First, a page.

Saturday, May 4, 2013
The True Reformer: Najib Razak for Prime Minister
The economy is strong and Najib deserves major credit for keeping us on the road to fully developed nation status and for steering our nation through the turbulence of a global financial crisis in rceent years.
But our endorsement of Najib arises from just one word: reform. That word has a charged meaning in modern politics, so it is important to understand what it means.
It does not mean opportunistic calls for a complete and radical change to our national politics and economy, as Datuk Seri Anwar Ibrahim used to call for while being ousted as Deputy Prime Minister, and as he still does today, employing the rhetoric of 1998. It does not mean change for change's sake.
It means being a transformational leader who actually introduces carefully planned and digestible step-by-step reforms that do not create shock and trauma but help to truly modernise a nation with more opportunity and with greater equity for the youth, and in fact for people of all ages, social-economic groups, races and religions.
That is why Najib is the true reformer, meaning he is a transformational leader who delivers and implements reforms rather than shouting slogans in a demagogic and old-fashioned manner.
True reform means measures taken to improve life in the cities and the kampung, to bring Malaysia to the forefront of nations, to improve the relationship between the citizen and the government – but most importantly, it means to do all of these things in a stable and lasting way so that the entire effort does not come undone.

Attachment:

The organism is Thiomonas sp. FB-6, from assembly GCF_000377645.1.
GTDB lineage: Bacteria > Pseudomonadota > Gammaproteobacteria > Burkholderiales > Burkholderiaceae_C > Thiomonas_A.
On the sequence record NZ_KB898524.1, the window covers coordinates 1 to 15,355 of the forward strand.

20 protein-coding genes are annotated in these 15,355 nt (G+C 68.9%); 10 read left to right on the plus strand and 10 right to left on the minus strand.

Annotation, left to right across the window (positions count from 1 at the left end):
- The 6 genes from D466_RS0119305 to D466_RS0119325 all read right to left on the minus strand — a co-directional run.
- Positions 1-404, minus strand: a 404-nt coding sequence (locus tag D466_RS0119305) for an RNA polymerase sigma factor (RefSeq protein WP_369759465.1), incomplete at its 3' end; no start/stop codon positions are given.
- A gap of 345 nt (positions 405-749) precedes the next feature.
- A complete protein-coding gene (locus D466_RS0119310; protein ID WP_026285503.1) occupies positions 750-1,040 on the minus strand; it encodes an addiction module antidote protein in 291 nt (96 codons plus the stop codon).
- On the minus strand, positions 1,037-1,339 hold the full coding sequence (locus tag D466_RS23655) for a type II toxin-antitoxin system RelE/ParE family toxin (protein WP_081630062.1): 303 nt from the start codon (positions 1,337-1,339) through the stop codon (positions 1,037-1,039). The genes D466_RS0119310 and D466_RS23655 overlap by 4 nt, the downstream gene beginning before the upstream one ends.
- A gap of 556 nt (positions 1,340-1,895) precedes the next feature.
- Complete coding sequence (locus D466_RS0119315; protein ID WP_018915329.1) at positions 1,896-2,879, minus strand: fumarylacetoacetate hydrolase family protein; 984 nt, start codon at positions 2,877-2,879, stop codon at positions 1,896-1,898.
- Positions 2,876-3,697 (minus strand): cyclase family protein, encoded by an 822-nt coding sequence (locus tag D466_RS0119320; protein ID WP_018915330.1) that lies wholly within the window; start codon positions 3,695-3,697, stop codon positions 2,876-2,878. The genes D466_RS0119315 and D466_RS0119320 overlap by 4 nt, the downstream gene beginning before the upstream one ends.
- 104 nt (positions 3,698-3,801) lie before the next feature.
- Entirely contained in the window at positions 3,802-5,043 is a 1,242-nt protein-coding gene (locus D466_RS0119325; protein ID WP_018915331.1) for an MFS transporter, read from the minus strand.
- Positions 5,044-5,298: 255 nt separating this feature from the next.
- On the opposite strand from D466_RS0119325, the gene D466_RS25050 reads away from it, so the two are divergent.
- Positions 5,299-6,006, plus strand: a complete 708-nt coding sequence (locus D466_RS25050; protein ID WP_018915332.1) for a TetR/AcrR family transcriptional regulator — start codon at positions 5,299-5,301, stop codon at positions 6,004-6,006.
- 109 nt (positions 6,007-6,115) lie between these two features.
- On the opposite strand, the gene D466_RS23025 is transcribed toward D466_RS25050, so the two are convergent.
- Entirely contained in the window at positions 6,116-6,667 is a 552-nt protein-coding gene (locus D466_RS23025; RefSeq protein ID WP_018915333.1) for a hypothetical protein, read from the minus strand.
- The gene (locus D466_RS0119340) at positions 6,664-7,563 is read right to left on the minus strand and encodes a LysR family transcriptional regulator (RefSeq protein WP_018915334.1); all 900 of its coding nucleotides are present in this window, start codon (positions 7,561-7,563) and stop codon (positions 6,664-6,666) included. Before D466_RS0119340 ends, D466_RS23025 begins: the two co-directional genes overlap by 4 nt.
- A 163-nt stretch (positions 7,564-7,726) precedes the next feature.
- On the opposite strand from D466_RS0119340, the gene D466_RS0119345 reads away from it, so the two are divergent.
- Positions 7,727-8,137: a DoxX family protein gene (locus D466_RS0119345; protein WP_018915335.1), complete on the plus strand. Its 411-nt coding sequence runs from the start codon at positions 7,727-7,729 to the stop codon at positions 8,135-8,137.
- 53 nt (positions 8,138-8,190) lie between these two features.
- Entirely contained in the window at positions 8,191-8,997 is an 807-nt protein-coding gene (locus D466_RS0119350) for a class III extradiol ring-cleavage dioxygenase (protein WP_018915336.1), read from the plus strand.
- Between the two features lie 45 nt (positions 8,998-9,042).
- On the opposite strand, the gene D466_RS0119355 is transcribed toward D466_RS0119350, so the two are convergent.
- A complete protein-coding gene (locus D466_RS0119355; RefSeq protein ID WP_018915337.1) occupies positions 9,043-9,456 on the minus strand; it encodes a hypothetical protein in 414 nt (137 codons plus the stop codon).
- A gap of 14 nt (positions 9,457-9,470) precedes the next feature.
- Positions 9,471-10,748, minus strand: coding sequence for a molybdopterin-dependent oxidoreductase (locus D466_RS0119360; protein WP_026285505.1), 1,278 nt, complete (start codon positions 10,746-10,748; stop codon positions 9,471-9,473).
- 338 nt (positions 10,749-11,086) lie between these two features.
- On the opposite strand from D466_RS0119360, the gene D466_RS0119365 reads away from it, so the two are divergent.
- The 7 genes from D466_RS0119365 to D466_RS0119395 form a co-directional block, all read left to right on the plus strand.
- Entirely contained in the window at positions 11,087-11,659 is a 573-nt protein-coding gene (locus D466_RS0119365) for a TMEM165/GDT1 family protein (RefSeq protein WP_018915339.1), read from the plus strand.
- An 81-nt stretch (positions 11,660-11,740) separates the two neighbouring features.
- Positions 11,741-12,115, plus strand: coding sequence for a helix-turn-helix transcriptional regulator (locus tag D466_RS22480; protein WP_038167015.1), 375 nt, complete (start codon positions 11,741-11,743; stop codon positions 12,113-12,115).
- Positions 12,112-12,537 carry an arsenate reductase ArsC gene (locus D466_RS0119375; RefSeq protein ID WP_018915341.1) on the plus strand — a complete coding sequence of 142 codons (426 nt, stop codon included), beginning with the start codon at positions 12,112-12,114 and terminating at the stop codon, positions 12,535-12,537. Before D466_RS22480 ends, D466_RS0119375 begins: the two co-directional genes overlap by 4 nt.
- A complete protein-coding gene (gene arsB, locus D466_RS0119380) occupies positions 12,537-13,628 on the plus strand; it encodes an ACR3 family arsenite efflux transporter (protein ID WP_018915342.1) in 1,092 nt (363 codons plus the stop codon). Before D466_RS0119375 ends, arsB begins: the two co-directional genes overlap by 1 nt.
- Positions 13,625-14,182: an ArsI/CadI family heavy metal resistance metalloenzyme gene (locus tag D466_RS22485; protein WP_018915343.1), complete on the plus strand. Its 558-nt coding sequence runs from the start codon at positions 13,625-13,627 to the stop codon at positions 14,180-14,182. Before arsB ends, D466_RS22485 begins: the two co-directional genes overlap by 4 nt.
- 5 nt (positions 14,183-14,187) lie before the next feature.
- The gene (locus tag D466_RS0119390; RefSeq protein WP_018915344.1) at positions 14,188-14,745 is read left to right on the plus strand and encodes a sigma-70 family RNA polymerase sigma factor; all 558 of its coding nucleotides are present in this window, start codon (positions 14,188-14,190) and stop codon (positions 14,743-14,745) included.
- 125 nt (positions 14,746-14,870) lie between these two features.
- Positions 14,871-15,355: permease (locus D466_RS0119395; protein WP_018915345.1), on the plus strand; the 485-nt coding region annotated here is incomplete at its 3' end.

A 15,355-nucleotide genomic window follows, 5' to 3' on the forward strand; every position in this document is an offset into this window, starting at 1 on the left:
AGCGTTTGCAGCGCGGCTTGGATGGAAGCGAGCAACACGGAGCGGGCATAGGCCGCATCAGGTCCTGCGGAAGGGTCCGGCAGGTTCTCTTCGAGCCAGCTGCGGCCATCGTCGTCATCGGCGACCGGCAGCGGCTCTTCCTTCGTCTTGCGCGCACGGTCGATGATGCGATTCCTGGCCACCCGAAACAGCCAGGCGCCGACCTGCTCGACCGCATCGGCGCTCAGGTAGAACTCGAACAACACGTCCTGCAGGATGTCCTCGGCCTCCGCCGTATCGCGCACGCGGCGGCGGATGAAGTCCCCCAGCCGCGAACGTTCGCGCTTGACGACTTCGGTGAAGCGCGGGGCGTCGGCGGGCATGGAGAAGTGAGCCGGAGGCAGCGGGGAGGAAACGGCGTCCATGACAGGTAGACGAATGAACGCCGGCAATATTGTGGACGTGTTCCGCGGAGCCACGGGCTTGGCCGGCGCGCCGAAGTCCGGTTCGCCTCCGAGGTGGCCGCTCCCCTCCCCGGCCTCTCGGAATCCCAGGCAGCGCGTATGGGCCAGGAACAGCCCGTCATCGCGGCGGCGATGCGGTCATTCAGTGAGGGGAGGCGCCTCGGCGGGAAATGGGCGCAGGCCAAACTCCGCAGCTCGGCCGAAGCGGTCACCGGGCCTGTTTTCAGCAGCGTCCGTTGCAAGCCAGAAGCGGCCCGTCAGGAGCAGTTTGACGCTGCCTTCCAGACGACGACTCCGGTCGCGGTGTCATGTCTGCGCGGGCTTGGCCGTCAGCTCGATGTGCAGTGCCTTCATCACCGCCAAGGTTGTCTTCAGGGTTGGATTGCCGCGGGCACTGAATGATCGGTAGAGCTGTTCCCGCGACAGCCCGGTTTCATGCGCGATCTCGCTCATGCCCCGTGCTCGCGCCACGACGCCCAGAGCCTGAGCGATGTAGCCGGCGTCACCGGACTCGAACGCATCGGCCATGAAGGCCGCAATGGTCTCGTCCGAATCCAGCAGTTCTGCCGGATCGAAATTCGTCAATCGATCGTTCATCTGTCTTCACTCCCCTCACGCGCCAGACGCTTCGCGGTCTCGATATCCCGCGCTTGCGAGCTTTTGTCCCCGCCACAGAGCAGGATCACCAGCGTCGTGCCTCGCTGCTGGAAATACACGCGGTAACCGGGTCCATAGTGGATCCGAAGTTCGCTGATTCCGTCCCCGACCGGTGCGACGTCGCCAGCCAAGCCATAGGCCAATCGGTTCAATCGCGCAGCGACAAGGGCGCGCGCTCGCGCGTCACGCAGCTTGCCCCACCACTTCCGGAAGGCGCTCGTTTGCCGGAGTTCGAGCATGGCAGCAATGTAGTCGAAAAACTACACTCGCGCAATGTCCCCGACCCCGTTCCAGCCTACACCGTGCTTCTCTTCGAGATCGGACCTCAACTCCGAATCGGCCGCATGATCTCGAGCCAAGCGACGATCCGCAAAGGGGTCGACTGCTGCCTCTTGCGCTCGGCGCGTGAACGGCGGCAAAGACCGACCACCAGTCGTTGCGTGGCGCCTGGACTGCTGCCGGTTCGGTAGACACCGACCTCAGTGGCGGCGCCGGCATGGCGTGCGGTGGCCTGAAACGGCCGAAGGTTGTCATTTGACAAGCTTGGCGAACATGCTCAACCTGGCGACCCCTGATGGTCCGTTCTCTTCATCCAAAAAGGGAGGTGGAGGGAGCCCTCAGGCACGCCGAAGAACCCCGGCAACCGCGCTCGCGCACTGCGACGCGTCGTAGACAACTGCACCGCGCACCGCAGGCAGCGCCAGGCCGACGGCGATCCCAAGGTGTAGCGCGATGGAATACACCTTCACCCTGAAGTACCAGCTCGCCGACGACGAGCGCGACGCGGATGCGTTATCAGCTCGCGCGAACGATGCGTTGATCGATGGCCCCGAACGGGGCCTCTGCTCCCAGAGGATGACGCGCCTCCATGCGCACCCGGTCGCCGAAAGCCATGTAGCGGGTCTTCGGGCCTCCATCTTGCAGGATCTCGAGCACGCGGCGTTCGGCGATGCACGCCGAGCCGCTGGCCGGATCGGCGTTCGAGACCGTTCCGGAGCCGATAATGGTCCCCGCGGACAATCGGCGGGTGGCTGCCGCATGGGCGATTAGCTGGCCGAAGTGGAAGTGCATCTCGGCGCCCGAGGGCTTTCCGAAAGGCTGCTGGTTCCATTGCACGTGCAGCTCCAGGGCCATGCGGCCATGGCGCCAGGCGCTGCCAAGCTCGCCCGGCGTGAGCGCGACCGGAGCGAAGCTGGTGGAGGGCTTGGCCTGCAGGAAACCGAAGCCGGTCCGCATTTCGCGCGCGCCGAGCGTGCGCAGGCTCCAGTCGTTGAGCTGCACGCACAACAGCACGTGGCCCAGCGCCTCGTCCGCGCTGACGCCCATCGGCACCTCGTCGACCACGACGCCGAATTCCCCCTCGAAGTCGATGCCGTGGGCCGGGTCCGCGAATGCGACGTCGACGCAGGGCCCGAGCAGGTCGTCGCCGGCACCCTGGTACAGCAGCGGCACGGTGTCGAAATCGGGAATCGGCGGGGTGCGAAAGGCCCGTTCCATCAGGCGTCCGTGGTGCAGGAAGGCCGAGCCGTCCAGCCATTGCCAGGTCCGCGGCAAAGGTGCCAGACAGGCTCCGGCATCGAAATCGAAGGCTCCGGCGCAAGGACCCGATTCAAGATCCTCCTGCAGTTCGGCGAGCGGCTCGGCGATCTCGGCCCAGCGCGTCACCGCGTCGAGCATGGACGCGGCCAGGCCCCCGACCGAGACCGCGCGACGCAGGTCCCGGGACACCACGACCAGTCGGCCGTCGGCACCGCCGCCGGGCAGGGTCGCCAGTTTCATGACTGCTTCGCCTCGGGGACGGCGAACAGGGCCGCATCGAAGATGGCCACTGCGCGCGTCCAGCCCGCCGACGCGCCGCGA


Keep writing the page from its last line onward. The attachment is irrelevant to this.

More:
Thus, Najib introduced the Government Transformation Programme and the Economic Transformation Programme early on. These are attempts to make government more transparent and accountable.
Every government programme, Najib is arguing, should be open to the rakyat and made so that its results can be checked. Now everything from crime to student employment to corruption to roads to economic growth can be assigned numbers.
This sounds terribly dry. It is not. It is a fundamental transformation in the way the government speaks to the rakyat. In Tun Dr Mahathir Mohamad's day, a government pronouncement that a policy was working was considered sufficient. Today, that pronouncement cannot be made without the KPI data to support it.
The people are no longer passive followers, but active participants in government.
Najib has shown himself a man who listens to the rakyat, and then takes action.
In the last eighteen months, Najib has changed not just how the government speaks to the people, but how it relates to them. Beginning in late 2011, he embarked on a series of reforms to end a legal regime that dates to the colonial period. The Internal Security Act, the Banishment Act, the Printing Presses and Publications Act, the Sedition Act, and smaller laws that ran with them, have been repealed or replaced with liberalised laws encouraging popular participation in government.
Taking a page from the Pakatan-Rakyat-aligned Bersih movement - and stealing much of their thunder as a result - Najib also pushed through a series of electoral reforms unimaginable a mere five years ago.